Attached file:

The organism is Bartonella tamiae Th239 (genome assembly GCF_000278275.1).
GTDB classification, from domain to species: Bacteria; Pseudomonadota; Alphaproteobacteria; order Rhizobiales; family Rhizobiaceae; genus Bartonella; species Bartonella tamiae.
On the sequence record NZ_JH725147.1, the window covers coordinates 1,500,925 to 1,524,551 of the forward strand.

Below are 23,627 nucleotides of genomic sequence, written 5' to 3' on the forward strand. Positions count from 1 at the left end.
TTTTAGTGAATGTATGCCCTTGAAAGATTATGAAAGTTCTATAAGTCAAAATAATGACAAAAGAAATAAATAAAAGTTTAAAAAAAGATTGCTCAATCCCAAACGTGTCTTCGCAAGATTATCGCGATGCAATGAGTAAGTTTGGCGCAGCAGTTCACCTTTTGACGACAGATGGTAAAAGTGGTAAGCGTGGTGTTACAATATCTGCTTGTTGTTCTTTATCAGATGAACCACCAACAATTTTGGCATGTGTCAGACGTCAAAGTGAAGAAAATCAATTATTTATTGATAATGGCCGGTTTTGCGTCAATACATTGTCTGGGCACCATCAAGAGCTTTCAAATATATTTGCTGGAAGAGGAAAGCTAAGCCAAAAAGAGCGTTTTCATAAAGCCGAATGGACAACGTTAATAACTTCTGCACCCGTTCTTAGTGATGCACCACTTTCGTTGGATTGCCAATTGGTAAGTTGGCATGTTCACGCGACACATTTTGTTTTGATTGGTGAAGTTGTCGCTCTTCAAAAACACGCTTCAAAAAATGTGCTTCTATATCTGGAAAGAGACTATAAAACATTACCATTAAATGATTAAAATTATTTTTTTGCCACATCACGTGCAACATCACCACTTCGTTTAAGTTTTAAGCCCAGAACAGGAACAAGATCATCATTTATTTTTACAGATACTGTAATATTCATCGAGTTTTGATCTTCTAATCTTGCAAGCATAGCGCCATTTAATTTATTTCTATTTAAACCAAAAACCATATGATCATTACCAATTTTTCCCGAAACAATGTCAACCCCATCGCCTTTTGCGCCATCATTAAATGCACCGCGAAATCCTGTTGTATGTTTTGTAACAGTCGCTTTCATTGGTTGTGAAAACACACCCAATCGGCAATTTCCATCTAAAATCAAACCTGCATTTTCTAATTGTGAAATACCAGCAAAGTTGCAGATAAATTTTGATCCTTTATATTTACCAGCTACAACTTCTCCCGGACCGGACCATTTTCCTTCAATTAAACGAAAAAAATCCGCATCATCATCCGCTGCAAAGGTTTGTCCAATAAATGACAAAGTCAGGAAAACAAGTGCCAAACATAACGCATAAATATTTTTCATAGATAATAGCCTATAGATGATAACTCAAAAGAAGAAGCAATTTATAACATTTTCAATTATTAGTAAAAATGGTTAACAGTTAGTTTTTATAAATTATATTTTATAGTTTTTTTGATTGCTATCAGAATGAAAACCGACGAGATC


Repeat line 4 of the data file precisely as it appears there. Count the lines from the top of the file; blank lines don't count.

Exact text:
Below are 23,627 nucleotides of genomic sequence, written 5' to 3' on the forward strand. Positions count from 1 at the left end.